Friday, June 27, 2008

Exhibit Design Inspiration: Olafur Eliasson


I first read about the artist Olafur Eliasson in a review on the ExhibitFiles website of his exhibition called "Take Your Time." Clearly, everyone who saw and commented on Eliasson's work was enthusiastic, if not blown away.

Well now I know why.

I was fortunate enough to see the version of "Take Your Time" on display at MoMA in New York with my 13 year old son, and we both were delighted, amazed, and yes, blown away. Most of the installations in the exhibition were rooms or small spaces that used elements of light, color, optics, and geometry that really forced you to "take your time" (in a pleasant way) to appreciate truly magical and subtle effects.

Afterwards, I couldn't help comparing these high-profile ART pieces with phenomenological exhibit pieces I've made for, or seen in, science museums. (For instance, I loved the piece called "Ventilator" --- it was sort of like a funky, technological version of a Foucault Pendulum except that the pendulum bob was replaced by an electric fan that created ever-changing arcs.)

The majority of Olafur Eliasson's pieces were more subtle, and inpired a sort of hushed reverence in visitors, than most science center exhibit components. Also, to be quite honest, the unprotected nature of expensive (and hot!) lighting equipment just made me cringe. I even told my son at one point, "This stuff would last about 5 minutes in a science center before it got destroyed."

But maybe those of us who design exhibits and experiences in the often frenetic, high-tech, super saturated world of science centers could take a page from Mr. Eliasson and strive for ways to create more intimate exhibit environments that whisper, rather than shout, our messages.

But, don't take my word for it, search out Eliasson's work to experience in person. And ... take your time.

If you'd like to read further about some thoughtful efforts to think about shifting the design of both exhibit components and museum environments to increase visitor engagement, I could not more highly recommend the book, "Fostering Active Prolonged Engagement: The Art of Creating APE Exhibits" available from ASTC.

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Monday, June 23, 2008

What Can Museums Learn From Disney? Mickey's 10 Commandments


Many folks in the Museum World have a lot of animosity toward Disney. Personally, I see lots of good reasons for both museums and theme parks to exist. In fact, I think Museums can learn many useful things from the likes of Disney, Six Flags, and Universal.

With that in mind, here are "Mickey's 1o Commandments" as outlined by Walt Disney Imagineering President Marty Sklar:

1. Know your audience - Don't bore people, talk down to them or lose them by assuming that they know what you know.

2. Wear your guest's shoes - Insist that designers, staff and your board members experience your facility as visitors as often as possible.

3. Organize the flow of people and ideas - Use good story telling techniques, tell good stories not lectures, lay out your exhibit with a clear logic.

4. Create a "weenie" - Lead visitors from one area to another by creating visual magnets and giving visitors rewards for making the journey.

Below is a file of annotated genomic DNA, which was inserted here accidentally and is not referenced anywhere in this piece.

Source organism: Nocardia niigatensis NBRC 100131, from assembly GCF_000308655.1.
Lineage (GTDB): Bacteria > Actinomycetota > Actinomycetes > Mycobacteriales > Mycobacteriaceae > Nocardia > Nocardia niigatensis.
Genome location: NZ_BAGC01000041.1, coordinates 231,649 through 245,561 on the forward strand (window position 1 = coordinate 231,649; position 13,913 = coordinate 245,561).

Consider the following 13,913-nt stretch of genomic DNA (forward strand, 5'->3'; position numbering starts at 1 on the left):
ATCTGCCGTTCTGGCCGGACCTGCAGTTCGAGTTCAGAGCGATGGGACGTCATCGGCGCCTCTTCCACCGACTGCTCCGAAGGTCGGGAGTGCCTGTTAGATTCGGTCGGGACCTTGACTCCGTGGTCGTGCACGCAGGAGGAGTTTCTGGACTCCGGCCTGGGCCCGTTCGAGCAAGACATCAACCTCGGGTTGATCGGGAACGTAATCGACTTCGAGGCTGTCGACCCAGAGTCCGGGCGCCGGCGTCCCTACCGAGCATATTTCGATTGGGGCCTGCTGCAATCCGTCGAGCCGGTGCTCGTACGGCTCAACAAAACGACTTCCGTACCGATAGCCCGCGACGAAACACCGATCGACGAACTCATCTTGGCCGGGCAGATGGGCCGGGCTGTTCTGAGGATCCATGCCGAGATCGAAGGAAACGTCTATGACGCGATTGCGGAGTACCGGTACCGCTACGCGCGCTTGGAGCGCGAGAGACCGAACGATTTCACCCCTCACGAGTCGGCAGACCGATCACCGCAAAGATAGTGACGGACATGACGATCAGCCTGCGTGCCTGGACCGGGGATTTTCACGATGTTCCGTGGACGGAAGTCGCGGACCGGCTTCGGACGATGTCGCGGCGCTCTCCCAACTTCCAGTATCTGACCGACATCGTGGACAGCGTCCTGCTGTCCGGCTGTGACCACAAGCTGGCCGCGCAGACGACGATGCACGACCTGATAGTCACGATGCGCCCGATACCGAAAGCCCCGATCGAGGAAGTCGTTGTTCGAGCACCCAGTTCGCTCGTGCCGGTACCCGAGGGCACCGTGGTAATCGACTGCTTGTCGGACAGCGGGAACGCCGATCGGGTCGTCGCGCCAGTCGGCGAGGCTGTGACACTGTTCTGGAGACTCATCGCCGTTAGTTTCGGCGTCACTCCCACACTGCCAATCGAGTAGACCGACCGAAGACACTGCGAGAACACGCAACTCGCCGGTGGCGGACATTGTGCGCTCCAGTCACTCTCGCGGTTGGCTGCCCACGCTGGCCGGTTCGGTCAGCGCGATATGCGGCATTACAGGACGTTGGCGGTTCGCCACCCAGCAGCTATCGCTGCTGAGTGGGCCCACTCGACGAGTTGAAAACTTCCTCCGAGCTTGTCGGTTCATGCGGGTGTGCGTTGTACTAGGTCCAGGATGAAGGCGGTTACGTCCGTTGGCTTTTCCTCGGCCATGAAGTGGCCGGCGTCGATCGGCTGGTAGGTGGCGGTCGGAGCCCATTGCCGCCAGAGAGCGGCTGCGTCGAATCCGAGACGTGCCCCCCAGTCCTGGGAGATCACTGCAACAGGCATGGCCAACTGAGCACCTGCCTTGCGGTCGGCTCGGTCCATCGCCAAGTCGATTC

5. Communicate with visual literacy - Make good use of all the non-verbal ways of communication - color, shape, form, texture.

6. Avoid overload - Resist the temptation to tell too much, to have too many objects, don't force people to swallow more than they can digest, try to stimulate and provide guidance to those who want more.

7. Tell one story at a time - If you have a lot of information divide it into distinct, logical, organized stories, people can absorb and retain information more clearly if the path to the next concept is clear and logical.

8. Avoid contradiction - Clear institutional identity helps give you the competitive edge. Public needs to know who you are and what differentiates you from other institutions they may have seen.

9. For every ounce of treatment , provide a ton of fun - How do you woo people from all other temptations? Give people plenty of opportunity to enjoy themselves by emphasizing ways that let people participate in the experience and by making your environment rich and appealing to all senses.

10. Keep it up - Never underestimate the importance of cleanliness and routine maintenance, people expect to get a good show every time, people will comment more on broken and dirty stuff.

I'd be happy to give a new exhibit designer or developer a copy of Mickey's 10 Commandments. In fact, I think even the "old pros" could benefit by reminding themselves of the importance of knowing the audience, keeping things simple, and applying as much effort to upkeep as creation.

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Thursday, June 19, 2008

Clean Is Good



Welcome to the 100th post on ExhibiTricks!

Since ExhibiTricks is geared toward providing tricks and resources for creating better exhibits, I thought it would be appropriate to share a few tips on fighting the never-ending battle against dirt.

One downside of "hands-on" exhibits is that visitors hands can be pretty dirty! Nothing makes a museum or exhibit component look "poorly maintained" than grime and stains. I really think exhibit vandalism happens less in well-cared for and clean environments, so here are a few favorite tools to help you keep things looking fresh:

Kiss-Off Desperation drove me to Kiss-Off Stain Remover. I had tried every way I knew to remove old marker stains from a clear acrylic partition in a children's museum exhibit, and was unsuccessful. One day while shopping for materials in an Artist's Supply store, I noticed these things that looked like glue sticks labeled "KISS OFF" in bright red letters.

A clerk told me "that stuff gets ANY stain off anything!" So, I bought a stick and presto! the acrylic got clean! (And every other "stuck" stain in the museum too!)

To use Kiss-Off, just wet the non-toxic stick and rub it on the offending stain. Kiss-Off works on hard surfaces as well as carpet or fabric. A must have for any maker's toolkit.


Mr. Clean Magic Eraser As discussed on the Ms. Exhibits Blog, The Magic Eraser is another must have for neat freaks. It just works. The only downsideAnother simple "just add water" tool to keep on hand at all times.


The Crayola Stain Guide is like a downloadable Wikipedia for stain removal. Who better to provide information for removing stains inside museums, or on exhibits, than the folks who make the things like crayons, paints, and markers that can create museum havoc as well as artistic masterpieces? One of my favorite tips from their downloadable PDFs? WD-40 easily removes crayon marks from walls.